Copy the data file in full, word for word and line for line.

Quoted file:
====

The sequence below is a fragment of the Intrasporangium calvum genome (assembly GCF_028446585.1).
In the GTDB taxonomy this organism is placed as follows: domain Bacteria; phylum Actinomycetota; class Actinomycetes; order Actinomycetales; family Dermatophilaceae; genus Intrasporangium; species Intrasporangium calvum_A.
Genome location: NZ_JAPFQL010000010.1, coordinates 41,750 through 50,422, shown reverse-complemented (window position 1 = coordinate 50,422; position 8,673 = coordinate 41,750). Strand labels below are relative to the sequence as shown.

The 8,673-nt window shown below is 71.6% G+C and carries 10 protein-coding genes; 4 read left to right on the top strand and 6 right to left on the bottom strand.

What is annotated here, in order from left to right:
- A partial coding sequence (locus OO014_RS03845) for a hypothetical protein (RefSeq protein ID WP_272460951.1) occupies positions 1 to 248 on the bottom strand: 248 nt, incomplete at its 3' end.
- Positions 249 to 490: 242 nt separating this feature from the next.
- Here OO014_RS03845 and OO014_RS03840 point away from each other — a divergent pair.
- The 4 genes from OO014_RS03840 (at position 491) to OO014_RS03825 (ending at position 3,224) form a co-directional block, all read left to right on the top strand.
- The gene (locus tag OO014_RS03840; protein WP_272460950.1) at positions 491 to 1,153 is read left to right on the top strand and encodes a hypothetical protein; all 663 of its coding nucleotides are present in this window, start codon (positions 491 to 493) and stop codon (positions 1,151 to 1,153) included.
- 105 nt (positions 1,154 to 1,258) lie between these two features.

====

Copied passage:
The sequence below is a fragment of the Intrasporangium calvum genome (assembly GCF_028446585.1).
In the GTDB taxonomy this organism is placed as follows: domain Bacteria; phylum Actinomycetota; class Actinomycetes; order Actinomycetales; family Dermatophilaceae; genus Intrasporangium; species Intrasporangium calvum_A.
Genome location: NZ_JAPFQL010000010.1, coordinates 41,750 through 50,422, shown reverse-complemented (window position 1 = coordinate 50,422; position 8,673 = coordinate 41,750). Strand labels below are relative to the sequence as shown.

The 8,673-nt window shown below is 71.6% G+C and carries 10 protein-coding genes; 4 read left to right on the top strand and 6 right to left on the bottom strand.

What is annotated here, in order from left to right:
- A partial coding sequence (locus OO014_RS03845) for a hypothetical protein (RefSeq protein ID WP_272460951.1) occupies positions 1 to 248 on the bottom strand: 248 nt, incomplete at its 3' end.
- Positions 249 to 490: 242 nt separating this feature from the next.
- Here OO014_RS03845 and OO014_RS03840 point away from each other — a divergent pair.
- The 4 genes from OO014_RS03840 (at position 491) to OO014_RS03825 (ending at position 3,224) form a co-directional block, all read left to right on the top strand.
- The gene (locus tag OO014_RS03840; protein WP_272460950.1) at positions 491 to 1,153 is read left to right on the top strand and encodes a hypothetical protein; all 663 of its coding nucleotides are present in this window, start codon (positions 491 to 493) and stop codon (positions 1,151 to 1,153) included.
- 105 nt (positions 1,154 to 1,258) lie between these two features.